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Hawaii Defense Medical Examiners - IME Experts, DME Doctors - Insurance Company Doctors

This Hawaii Defense Medical Examiners page and the pages to which it links are provided in an effort to help patients avoid some of the pitfalls of biased IME (DME) exams and insurance company doctors. If this information seems helpful- great- if not, ignore it as the ravings of an uninformed lunatic.



Ethical Obligations of Defense Medical Examiners (IMEs)

Some of the relevant AMA ethical and confidentiality guidelines are set forth below.

E-10.03 Patient-Physician Relationship in the Context of Work-Related and Independent Medical Examinations

When a physician is responsible for performing an isolated assessment of an individual's health or disability for an employer, business, or insurer, a limited patient-physician relationship should be considered to exist. Both "Industry Employed Physicians" (IEPs), who are employed by businesses or insurance companies for the purpose of conducting medical examinations, and Independent Medical Examiners" (IMEs), who are independent contractors providing medical examinations within the realm of their specialty, may perform such medical examinations.

Despite their ties to a third party, the responsibilities of IEPs and IMEs are in some basic respects very similar to those of other physicians. IEPs and IMEs have the same obligations as physicians in other contexts to: (1) Evaluate objectively the patient's health or disability. In order to maintain objectivity, IEPs and IMEs should not be influenced by the preferences of the patient-employee, employer, or insurance company when making a diagnosis during a work-related or independent medical examination. (2) Maintain patient confidentiality as outlined by Opinion 5.09, "Industry Employed Physicians and Independent Medical Examiners." (3) Disclose fully potential or perceived conflicts of interest. The physician should inform the patient about the terms of the agreement between himself or herself and the third party as well as the fact that he or she is acting as an agent of that entity. This should be done at the outset of the examination, before health information is gathered from the patient-employee. Before the physician proceeds with the exam, he or she should ensure to the extent possible that the patient understands the physician's unaltered ethical obligations, as well as the differences that exist between the physician's role in this context and the physician's traditional fiduciary role.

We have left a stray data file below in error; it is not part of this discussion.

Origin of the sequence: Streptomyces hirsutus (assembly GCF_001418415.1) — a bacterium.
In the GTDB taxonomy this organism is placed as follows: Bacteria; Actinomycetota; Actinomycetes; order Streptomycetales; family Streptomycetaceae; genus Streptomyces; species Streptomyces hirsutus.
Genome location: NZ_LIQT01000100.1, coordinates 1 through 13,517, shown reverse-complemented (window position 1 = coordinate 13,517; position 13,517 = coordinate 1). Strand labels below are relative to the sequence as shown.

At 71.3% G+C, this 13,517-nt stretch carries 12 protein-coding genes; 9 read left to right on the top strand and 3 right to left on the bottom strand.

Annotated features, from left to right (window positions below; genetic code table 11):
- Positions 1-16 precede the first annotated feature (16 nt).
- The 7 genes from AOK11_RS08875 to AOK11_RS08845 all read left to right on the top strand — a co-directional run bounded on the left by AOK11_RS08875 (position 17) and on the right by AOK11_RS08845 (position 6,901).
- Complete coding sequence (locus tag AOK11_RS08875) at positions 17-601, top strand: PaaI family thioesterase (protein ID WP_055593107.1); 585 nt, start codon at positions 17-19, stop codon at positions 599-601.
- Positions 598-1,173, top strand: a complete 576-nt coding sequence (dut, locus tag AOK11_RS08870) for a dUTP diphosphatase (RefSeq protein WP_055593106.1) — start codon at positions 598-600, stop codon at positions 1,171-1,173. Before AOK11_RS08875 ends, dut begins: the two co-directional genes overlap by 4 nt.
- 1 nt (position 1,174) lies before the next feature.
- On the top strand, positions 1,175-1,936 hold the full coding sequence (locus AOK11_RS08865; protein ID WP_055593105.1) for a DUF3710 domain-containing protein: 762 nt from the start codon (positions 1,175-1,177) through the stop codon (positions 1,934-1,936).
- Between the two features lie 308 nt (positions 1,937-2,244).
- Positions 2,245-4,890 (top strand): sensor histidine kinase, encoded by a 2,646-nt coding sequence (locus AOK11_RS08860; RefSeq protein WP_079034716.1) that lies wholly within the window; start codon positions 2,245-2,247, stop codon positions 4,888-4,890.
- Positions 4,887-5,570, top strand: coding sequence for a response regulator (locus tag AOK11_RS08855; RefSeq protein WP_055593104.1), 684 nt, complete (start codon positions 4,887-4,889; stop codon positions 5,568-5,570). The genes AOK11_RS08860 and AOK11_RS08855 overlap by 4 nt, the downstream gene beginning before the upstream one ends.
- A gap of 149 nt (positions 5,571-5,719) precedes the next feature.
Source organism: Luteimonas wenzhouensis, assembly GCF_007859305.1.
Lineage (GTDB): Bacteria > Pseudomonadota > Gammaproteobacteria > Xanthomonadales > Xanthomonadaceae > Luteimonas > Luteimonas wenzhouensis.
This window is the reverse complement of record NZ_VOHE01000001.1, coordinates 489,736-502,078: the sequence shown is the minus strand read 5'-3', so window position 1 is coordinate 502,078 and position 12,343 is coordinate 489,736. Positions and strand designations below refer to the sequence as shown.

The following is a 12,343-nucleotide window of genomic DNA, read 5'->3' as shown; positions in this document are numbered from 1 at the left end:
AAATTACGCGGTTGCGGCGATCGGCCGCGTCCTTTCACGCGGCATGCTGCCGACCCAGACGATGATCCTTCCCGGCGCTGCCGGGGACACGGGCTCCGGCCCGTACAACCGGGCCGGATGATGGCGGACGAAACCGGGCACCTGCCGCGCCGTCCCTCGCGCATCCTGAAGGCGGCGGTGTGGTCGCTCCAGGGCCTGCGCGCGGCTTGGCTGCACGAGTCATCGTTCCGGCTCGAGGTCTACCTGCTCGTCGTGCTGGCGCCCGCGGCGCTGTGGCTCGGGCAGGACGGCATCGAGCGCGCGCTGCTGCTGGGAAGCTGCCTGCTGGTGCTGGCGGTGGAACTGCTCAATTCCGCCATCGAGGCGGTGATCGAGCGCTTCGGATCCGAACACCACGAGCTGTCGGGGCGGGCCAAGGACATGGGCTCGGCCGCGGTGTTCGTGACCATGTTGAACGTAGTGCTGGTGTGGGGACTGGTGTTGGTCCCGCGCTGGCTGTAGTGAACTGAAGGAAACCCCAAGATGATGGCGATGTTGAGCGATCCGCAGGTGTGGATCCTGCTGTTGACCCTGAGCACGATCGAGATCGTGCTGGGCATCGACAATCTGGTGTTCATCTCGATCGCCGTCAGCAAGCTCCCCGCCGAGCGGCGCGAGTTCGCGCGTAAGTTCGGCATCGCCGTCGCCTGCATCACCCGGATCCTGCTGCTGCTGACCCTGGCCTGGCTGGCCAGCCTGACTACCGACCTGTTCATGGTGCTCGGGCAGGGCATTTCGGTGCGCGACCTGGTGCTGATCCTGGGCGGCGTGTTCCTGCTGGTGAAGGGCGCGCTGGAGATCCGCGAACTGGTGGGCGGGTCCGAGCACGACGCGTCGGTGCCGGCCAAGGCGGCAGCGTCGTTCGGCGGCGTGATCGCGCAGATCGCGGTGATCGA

IEPs and IMEs are responsible for administering an objective medical evaluation but not for monitoring patients' health over time, treating patients, or fulfilling many other duties traditionally held by physicians. Consequently, a limited patient-physician relationship should be considered to exist during isolated assessments of an individual's health or disability for an employer, business, or insurer.

The physician has a responsibility to inform the patient about important health information or abnormalities that he or she discovers during the course of the examination. In addition, the physician should ensure to the extent possible that the patient understands the problem or diagnosis. Furthermore, when appropriate, the physician should suggest that the patient seek care from a qualified physician and, if requested, provide reasonable assistance in securing follow-up care. (I) Issued December 1999 based on the report "Patient-Physician Relationship in the Context of Work-Related and Independent Medical Examinations," adopted June 1999.